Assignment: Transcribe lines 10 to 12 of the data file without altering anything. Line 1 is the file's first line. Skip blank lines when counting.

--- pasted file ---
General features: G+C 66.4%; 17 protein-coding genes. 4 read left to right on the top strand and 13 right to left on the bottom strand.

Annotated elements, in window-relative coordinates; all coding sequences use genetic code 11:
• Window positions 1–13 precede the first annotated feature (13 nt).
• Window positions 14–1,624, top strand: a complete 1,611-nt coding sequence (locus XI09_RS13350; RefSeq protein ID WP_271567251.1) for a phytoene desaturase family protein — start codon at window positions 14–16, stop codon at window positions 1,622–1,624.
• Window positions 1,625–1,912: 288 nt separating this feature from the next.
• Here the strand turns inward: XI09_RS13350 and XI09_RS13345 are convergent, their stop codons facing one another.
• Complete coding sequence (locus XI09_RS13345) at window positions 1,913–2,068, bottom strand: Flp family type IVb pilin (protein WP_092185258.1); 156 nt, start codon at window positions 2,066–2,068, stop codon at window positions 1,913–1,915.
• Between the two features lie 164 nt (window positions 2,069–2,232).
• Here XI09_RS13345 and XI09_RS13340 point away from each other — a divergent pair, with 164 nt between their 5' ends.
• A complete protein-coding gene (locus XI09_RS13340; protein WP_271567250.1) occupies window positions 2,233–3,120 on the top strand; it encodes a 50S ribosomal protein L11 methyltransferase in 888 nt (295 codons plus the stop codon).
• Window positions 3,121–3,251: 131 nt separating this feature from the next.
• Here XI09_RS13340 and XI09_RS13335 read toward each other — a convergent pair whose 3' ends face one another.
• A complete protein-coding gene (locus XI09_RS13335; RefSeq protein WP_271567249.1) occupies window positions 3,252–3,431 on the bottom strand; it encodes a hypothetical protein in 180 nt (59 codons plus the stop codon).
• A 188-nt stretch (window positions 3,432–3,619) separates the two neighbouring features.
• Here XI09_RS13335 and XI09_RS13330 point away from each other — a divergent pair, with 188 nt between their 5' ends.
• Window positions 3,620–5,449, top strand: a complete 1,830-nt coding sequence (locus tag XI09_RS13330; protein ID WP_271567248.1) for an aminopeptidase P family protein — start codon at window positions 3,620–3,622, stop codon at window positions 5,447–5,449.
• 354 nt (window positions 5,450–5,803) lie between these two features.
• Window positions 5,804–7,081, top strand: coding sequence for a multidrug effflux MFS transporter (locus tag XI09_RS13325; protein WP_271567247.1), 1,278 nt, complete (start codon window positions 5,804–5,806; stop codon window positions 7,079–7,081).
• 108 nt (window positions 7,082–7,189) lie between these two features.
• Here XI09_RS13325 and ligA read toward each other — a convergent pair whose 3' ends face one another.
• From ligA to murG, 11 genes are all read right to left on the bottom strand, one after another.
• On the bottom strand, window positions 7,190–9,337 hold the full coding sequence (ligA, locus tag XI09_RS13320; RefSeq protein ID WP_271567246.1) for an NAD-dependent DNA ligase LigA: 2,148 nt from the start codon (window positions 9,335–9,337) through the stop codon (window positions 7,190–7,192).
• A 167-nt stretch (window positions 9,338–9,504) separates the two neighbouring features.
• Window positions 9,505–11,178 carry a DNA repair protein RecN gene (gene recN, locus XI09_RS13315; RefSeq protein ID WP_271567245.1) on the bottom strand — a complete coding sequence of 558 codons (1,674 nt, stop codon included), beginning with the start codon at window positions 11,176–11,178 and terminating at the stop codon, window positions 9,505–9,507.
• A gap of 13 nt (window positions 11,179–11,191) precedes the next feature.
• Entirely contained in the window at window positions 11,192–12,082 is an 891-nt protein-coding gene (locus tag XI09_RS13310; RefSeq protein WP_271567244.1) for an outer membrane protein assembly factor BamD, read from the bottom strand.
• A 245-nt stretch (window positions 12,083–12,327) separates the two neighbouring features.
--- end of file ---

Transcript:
• A complete protein-coding gene (locus XI09_RS13340; protein WP_271567250.1) occupies window positions 2,233–3,120 on the top strand; it encodes a 50S ribosomal protein L11 methyltransferase in 888 nt (295 codons plus the stop codon).
• Window positions 3,121–3,251: 131 nt separating this feature from the next.
• Here XI09_RS13340 and XI09_RS13335 read toward each other — a convergent pair whose 3' ends face one another.